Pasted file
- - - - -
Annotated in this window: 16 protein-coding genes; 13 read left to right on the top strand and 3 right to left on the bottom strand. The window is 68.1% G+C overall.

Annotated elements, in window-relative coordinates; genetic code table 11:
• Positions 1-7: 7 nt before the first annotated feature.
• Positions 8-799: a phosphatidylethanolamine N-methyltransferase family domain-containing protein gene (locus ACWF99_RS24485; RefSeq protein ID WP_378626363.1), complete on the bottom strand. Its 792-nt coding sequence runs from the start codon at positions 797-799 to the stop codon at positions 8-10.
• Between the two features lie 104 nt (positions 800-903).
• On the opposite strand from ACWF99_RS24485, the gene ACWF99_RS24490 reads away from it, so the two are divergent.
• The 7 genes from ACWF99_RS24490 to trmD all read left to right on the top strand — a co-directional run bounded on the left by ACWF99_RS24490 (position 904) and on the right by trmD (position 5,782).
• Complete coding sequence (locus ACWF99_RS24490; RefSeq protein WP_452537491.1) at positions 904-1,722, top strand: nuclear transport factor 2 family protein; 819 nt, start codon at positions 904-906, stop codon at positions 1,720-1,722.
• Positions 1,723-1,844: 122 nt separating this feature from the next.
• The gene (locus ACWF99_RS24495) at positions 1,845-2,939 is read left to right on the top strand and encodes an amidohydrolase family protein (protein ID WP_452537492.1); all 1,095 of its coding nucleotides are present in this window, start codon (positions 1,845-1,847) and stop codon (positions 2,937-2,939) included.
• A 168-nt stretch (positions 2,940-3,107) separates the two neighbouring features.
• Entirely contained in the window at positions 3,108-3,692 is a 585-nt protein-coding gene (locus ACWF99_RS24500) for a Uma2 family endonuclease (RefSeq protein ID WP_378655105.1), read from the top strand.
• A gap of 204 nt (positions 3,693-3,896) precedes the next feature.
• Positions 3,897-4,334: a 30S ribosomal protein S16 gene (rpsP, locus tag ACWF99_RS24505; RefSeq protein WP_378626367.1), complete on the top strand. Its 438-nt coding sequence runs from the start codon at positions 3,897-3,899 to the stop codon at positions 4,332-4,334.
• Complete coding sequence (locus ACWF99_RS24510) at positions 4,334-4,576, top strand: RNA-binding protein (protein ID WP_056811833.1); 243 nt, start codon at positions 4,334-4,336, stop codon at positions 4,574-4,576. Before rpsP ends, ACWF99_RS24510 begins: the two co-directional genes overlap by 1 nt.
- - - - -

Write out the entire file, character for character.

Annotated in this window: 16 protein-coding genes; 13 read left to right on the top strand and 3 right to left on the bottom strand. The window is 68.1% G+C overall.

Annotated elements, in window-relative coordinates; genetic code table 11:
• Positions 1-7: 7 nt before the first annotated feature.
• Positions 8-799: a phosphatidylethanolamine N-methyltransferase family domain-containing protein gene (locus ACWF99_RS24485; RefSeq protein ID WP_378626363.1), complete on the bottom strand. Its 792-nt coding sequence runs from the start codon at positions 797-799 to the stop codon at positions 8-10.
• Between the two features lie 104 nt (positions 800-903).
• On the opposite strand from ACWF99_RS24485, the gene ACWF99_RS24490 reads away from it, so the two are divergent.
• The 7 genes from ACWF99_RS24490 to trmD all read left to right on the top strand — a co-directional run bounded on the left by ACWF99_RS24490 (position 904) and on the right by trmD (position 5,782).
• Complete coding sequence (locus ACWF99_RS24490; RefSeq protein WP_452537491.1) at positions 904-1,722, top strand: nuclear transport factor 2 family protein; 819 nt, start codon at positions 904-906, stop codon at positions 1,720-1,722.
• Positions 1,723-1,844: 122 nt separating this feature from the next.
• The gene (locus ACWF99_RS24495) at positions 1,845-2,939 is read left to right on the top strand and encodes an amidohydrolase family protein (protein ID WP_452537492.1); all 1,095 of its coding nucleotides are present in this window, start codon (positions 1,845-1,847) and stop codon (positions 2,937-2,939) included.
• A 168-nt stretch (positions 2,940-3,107) separates the two neighbouring features.
• Entirely contained in the window at positions 3,108-3,692 is a 585-nt protein-coding gene (locus ACWF99_RS24500) for a Uma2 family endonuclease (RefSeq protein ID WP_378655105.1), read from the top strand.
• A gap of 204 nt (positions 3,693-3,896) precedes the next feature.
• Positions 3,897-4,334: a 30S ribosomal protein S16 gene (rpsP, locus tag ACWF99_RS24505; RefSeq protein WP_378626367.1), complete on the top strand. Its 438-nt coding sequence runs from the start codon at positions 3,897-3,899 to the stop codon at positions 4,332-4,334.
• Complete coding sequence (locus ACWF99_RS24510) at positions 4,334-4,576, top strand: RNA-binding protein (protein ID WP_056811833.1); 243 nt, start codon at positions 4,334-4,336, stop codon at positions 4,574-4,576. Before rpsP ends, ACWF99_RS24510 begins: the two co-directional genes overlap by 1 nt.